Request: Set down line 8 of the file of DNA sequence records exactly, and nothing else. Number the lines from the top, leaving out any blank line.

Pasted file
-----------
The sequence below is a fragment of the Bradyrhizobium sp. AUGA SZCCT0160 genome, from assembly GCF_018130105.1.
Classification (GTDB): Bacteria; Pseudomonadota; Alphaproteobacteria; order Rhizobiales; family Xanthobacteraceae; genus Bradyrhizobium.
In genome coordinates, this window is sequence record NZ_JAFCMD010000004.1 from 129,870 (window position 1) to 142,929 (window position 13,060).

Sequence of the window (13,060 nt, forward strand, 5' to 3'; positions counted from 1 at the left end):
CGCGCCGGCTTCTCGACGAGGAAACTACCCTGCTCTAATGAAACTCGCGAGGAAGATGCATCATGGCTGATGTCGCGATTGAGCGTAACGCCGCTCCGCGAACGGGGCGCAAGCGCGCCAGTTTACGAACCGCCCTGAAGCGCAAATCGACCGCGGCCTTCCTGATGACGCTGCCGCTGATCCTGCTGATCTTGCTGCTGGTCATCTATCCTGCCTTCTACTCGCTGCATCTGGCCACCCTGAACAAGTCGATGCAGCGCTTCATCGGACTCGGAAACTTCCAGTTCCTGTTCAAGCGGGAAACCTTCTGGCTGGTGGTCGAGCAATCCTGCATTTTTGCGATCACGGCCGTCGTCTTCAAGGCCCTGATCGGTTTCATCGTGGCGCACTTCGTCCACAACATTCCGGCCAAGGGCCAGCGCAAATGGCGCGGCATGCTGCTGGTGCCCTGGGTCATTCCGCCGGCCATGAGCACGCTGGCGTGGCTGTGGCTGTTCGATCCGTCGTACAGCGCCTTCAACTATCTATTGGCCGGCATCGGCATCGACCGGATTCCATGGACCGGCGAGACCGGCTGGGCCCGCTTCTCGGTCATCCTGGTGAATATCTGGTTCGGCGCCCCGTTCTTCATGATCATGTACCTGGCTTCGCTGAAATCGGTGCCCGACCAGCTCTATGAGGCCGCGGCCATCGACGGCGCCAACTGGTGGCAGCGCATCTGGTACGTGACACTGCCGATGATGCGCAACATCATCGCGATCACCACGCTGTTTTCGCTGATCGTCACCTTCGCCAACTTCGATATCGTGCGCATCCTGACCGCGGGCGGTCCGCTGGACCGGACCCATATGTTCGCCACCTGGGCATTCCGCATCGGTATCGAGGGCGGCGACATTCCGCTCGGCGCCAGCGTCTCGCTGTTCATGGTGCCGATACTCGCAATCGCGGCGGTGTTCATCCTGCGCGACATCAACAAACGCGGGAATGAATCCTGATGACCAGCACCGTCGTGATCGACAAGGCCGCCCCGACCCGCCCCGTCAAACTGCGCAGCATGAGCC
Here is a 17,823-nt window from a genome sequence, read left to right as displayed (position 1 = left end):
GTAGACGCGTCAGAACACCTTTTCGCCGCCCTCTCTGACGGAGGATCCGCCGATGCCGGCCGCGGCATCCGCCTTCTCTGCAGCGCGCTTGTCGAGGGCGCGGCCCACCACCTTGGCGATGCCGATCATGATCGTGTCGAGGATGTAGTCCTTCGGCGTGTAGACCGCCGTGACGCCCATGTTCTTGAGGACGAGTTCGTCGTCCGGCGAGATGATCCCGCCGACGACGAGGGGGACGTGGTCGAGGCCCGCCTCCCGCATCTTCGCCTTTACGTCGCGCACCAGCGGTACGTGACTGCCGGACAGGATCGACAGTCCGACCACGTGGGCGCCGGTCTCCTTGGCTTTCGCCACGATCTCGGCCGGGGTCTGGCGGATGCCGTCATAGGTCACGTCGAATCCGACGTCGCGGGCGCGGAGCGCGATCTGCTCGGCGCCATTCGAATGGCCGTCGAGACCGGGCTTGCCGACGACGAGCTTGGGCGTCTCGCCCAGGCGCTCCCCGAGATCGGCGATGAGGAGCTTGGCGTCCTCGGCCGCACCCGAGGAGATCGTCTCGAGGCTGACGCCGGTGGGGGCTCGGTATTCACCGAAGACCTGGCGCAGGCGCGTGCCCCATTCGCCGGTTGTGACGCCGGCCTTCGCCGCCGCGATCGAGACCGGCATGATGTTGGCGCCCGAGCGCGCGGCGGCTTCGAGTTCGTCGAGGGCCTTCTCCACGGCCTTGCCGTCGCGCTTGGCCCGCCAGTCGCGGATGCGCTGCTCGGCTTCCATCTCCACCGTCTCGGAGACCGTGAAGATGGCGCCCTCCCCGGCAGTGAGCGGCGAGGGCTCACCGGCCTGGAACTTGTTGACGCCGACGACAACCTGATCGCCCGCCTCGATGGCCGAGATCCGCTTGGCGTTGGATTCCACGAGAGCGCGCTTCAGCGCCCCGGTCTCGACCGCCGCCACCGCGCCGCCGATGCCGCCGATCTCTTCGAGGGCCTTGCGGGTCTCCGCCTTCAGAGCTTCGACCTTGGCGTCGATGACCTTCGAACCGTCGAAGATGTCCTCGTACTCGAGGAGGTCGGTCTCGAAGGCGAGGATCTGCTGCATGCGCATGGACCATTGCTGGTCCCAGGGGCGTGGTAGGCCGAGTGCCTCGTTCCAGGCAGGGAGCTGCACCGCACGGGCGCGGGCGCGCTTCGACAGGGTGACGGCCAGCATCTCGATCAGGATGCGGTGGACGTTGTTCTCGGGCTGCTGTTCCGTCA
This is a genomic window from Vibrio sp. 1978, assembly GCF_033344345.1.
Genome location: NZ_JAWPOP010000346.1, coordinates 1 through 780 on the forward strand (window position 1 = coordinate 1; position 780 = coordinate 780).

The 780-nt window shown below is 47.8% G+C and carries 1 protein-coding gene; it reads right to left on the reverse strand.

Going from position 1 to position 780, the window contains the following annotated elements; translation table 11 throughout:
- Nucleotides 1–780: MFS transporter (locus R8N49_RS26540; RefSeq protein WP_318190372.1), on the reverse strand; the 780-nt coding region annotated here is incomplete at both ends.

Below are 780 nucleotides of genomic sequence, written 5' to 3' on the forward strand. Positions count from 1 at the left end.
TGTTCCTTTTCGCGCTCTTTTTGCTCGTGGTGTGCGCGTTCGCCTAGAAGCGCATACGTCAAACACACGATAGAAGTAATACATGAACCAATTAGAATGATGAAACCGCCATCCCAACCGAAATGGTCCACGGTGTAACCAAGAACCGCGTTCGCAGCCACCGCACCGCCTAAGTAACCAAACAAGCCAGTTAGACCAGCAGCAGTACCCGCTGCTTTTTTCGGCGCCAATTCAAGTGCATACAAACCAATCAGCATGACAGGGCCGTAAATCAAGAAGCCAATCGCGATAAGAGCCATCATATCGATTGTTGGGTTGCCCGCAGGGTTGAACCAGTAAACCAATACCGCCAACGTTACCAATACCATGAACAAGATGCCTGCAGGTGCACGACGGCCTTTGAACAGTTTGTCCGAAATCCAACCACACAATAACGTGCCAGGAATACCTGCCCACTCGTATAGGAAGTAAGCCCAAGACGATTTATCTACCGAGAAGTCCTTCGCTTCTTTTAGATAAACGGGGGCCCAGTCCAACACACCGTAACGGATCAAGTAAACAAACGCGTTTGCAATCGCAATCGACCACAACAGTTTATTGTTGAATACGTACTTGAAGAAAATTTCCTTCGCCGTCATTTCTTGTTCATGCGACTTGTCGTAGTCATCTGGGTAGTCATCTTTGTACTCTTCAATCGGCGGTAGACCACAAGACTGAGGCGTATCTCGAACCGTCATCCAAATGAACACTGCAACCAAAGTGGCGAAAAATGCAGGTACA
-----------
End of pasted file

This is a genomic window from Vibrio sp. 1978, assembly GCF_033344345.1.